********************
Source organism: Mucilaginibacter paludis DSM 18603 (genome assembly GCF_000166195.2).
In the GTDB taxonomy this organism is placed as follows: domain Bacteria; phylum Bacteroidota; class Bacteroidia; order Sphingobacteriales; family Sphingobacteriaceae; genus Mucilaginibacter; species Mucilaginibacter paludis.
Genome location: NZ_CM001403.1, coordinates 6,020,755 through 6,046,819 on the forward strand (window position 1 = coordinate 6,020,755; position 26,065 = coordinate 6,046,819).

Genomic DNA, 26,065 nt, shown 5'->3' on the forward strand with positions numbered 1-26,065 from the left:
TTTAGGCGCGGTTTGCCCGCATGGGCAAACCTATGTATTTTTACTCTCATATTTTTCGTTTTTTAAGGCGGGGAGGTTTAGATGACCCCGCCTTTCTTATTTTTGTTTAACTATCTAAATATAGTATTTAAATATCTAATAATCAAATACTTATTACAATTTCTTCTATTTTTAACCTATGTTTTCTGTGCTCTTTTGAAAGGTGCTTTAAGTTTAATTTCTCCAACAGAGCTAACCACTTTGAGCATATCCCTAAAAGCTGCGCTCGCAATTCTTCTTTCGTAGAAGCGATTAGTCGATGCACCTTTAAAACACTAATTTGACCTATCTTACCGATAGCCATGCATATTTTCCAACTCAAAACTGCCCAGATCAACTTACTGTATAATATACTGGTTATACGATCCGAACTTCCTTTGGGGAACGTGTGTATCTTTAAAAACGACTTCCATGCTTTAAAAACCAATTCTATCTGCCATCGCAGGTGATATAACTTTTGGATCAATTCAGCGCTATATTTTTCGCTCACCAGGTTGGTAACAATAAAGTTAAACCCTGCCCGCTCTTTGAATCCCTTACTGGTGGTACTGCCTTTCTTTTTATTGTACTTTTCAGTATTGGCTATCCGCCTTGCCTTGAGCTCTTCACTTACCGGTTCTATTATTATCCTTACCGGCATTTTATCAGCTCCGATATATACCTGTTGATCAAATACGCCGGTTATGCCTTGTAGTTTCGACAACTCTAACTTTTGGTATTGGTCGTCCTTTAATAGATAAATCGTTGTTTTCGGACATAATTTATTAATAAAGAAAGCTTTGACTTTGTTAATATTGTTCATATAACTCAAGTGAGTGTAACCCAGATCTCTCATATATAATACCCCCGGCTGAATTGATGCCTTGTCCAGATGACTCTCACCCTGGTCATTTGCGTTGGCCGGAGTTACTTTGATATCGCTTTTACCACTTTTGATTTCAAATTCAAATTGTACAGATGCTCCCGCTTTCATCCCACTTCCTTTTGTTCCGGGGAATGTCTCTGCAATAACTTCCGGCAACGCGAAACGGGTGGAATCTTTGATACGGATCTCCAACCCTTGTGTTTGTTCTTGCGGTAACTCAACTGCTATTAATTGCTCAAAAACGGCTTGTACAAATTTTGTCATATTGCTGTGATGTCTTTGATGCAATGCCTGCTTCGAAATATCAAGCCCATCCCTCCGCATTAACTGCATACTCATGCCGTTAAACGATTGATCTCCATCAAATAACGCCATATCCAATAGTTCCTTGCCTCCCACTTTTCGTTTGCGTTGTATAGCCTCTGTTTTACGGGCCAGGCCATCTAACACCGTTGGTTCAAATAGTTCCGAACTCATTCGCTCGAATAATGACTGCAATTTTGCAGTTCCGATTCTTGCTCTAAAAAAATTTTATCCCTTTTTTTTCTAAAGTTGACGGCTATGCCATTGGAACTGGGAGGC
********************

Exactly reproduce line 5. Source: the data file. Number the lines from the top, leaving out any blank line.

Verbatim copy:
TTTAGGCGCGGTTTGCCCGCATGGGCAAACCTATGTATTTTTACTCTCATATTTTTCGTTTTTTAAGGCGGGGAGGTTTAGATGACCCCGCCTTTCTTATTTTTGTTTAACTATCTAAATATAGTATTTAAATATCTAATAATCAAATACTTATTACAATTTCTTCTATTTTTAACCTATGTTTTCTGTGCTCTTTTGAAAGGTGCTTTAAGTTTAATTTCTCCAACAGAGCTAACCACTTTGAGCATATCCCTAAAAGCTGCGCTCGCAATTCTTCTTTCGTAGAAGCGATTAGTCGATGCACCTTTAAAACACTAATTTGACCTATCTTACCGATAGCCATGCATATTTTCCAACTCAAAACTGCCCAGATCAACTTACTGTATAATATACTGGTTATACGATCCGAACTTCCTTTGGGGAACGTGTGTATCTTTAAAAACGACTTCCATGCTTTAAAAACCAATTCTATCTGCCATCGCAGGTGATATAACTTTTGGATCAATTCAGCGCTATATTTTTCGCTCACCAGGTTGGTAACAATAAAGTTAAACCCTGCCCGCTCTTTGAATCCCTTACTGGTGGTACTGCCTTTCTTTTTATTGTACTTTTCAGTATTGGCTATCCGCCTTGCCTTGAGCTCTTCACTTACCGGTTCTATTATTATCCTTACCGGCATTTTATCAGCTCCGATATATACCTGTTGATCAAATACGCCGGTTATGCCTTGTAGTTTCGACAACTCTAACTTTTGGTATTGGTCGTCCTTTAATAGATAAATCGTTGTTTTCGGACATAATTTATTAATAAAGAAAGCTTTGACTTTGTTAATATTGTTCATATAACTCAAGTGAGTGTAACCCAGATCTCTCATATATAATACCCCCGGCTGAATTGATGCCTTGTCCAGATGACTCTCACCCTGGTCATTTGCGTTGGCCGGAGTTACTTTGATATCGCTTTTACCACTTTTGATTTCAAATTCAAATTGTACAGATGCTCCCGCTTTCATCCCACTTCCTTTTGTTCCGGGGAATGTCTCTGCAATAACTTCCGGCAACGCGAAACGGGTGGAATCTTTGATACGGATCTCCAACCCTTGTGTTTGTTCTTGCGGTAACTCAACTGCTATTAATTGCTCAAAAACGGCTTGTACAAATTTTGTCATATTGCTGTGATGTCTTTGATGCAATGCCTGCTTCGAAATATCAAGCCCATCCCTCCGCATTAACTGCATACTCATGCCGTTAAACGATTGATCTCCATCAAATAACGCCATATCCAATAGTTCCTTGCCTCCCACTTTTCGTTTGCGTTGTATAGCCTCTGTTTTACGGGCCAGGCCATCTAACACCGTTGGTTCAAATAGTTCCGAACTCATTCGCTCGAATAATGACTGCAATTTTGCAGTTCCGATTCTTGCTCTAAAAAAATTTTATCCCTTTTTTTTCTAAAGTTGACGGCTATGCCATTGGAACTGGGAGGC